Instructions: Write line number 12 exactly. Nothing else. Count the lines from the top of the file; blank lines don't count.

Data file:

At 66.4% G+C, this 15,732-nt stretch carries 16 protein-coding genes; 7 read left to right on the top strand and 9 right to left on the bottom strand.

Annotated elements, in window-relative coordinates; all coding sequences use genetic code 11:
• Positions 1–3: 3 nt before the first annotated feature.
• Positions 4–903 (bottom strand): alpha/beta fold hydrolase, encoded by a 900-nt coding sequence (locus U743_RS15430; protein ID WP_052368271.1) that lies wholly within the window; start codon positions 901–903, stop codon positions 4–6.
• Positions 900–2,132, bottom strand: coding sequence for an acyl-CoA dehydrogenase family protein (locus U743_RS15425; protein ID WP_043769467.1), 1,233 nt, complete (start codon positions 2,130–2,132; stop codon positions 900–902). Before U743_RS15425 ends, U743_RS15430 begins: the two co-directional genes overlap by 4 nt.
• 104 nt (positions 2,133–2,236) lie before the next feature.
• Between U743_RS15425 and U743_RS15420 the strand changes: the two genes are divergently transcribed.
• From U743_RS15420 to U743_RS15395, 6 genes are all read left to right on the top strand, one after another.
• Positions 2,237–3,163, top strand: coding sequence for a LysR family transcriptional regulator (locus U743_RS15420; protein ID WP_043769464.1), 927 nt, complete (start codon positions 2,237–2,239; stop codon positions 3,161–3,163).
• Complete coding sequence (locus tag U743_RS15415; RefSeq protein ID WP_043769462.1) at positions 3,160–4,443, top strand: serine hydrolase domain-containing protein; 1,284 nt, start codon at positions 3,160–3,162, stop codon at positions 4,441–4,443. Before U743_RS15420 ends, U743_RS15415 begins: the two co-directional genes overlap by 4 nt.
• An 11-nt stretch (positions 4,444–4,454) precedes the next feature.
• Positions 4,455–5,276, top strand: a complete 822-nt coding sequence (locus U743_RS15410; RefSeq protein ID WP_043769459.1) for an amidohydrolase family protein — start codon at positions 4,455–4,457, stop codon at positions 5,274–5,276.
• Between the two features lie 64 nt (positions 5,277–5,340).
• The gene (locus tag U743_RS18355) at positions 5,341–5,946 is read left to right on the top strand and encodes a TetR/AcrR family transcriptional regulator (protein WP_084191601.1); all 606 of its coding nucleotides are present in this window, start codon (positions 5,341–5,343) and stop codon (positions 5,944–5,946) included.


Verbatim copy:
• Positions 4,455–5,276, top strand: a complete 822-nt coding sequence (locus U743_RS15410; RefSeq protein ID WP_043769459.1) for an amidohydrolase family protein — start codon at positions 4,455–4,457, stop codon at positions 5,274–5,276.